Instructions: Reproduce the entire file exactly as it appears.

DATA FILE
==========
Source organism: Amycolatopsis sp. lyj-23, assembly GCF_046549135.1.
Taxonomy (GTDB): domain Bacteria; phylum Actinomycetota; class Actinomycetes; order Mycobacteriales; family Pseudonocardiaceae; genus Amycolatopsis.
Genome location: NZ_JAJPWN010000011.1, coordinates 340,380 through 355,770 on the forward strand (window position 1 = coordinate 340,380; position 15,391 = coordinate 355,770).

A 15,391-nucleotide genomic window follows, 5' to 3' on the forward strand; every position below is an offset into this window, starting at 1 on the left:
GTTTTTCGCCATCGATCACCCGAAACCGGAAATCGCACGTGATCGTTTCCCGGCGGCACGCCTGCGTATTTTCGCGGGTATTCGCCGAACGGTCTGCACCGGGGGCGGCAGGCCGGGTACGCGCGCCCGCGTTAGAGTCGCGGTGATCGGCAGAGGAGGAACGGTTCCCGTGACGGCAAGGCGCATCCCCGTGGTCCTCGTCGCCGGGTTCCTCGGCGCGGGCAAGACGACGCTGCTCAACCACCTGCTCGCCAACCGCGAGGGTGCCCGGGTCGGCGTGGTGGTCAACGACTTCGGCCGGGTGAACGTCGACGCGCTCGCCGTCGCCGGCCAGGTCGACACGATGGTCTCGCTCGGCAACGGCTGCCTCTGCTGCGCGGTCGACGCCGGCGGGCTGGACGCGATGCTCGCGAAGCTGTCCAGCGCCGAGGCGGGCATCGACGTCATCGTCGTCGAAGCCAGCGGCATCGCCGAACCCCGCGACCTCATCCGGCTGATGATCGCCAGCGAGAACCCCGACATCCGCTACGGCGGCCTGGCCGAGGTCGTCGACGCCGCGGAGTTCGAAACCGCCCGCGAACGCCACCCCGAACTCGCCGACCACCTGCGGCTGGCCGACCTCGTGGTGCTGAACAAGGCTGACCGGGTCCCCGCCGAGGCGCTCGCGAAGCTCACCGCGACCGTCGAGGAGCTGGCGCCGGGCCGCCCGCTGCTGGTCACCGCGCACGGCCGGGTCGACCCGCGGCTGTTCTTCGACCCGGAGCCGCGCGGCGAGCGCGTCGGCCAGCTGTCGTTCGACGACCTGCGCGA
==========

Source organism: Amycolatopsis sp. lyj-23, assembly GCF_046549135.1.
Taxonomy (GTDB): domain Bacteria; phylum Actinomycetota; class Actinomycetes; order Mycobacteriales; family Pseudonocardiaceae; genus Amycolatopsis.
Genome location: NZ_JAJPWN010000011.1, coordinates 340,380 through 355,770 on the forward strand (window position 1 = coordinate 340,380; position 15,391 = coordinate 355,770).

A 15,391-nucleotide genomic window follows, 5' to 3' on the forward strand; every position below is an offset into this window, starting at 1 on the left:
GTTTTTCGCCATCGATCACCCGAAACCGGAAATCGCACGTGATCGTTTCCCGGCGGCACGCCTGCGTATTTTCGCGGGTATTCGCCGAACGGTCTGCACCGGGGGCGGCAGGCCGGGTACGCGCGCCCGCGTTAGAGTCGCGGTGATCGGCAGAGGAGGAACGGTTCCCGTGACGGCAAGGCGCATCCCCGTGGTCCTCGTCGCCGGGTTCCTCGGCGCGGGCAAGACGACGCTGCTCAACCACCTGCTCGCCAACCGCGAGGGTGCCCGGGTCGGCGTGGTGGTCAACGACTTCGGCCGGGTGAACGTCGACGCGCTCGCCGTCGCCGGCCAGGTCGACACGATGGTCTCGCTCGGCAACGGCTGCCTCTGCTGCGCGGTCGACGCCGGCGGGCTGGACGCGATGCTCGCGAAGCTGTCCAGCGCCGAGGCGGGCATCGACGTCATCGTCGTCGAAGCCAGCGGCATCGCCGAACCCCGCGACCTCATCCGGCTGATGATCGCCAGCGAGAACCCCGACATCCGCTACGGCGGCCTGGCCGAGGTCGTCGACGCCGCGGAGTTCGAAACCGCCCGCGAACGCCACCCCGAACTCGCCGACCACCTGCGGCTGGCCGACCTCGTGGTGCTGAACAAGGCTGACCGGGTCCCCGCCGAGGCGCTCGCGAAGCTCACCGCGACCGTCGAGGAGCTGGCGCCGGGCCGCCCGCTGCTGGTCACCGCGCACGGCCGGGTCGACCCGCGGCTGTTCTTCGACCCGGAGCCGCGCGGCGAGCGCGTCGGCCAGCTGTCGTTCGACGACCTGCGCGA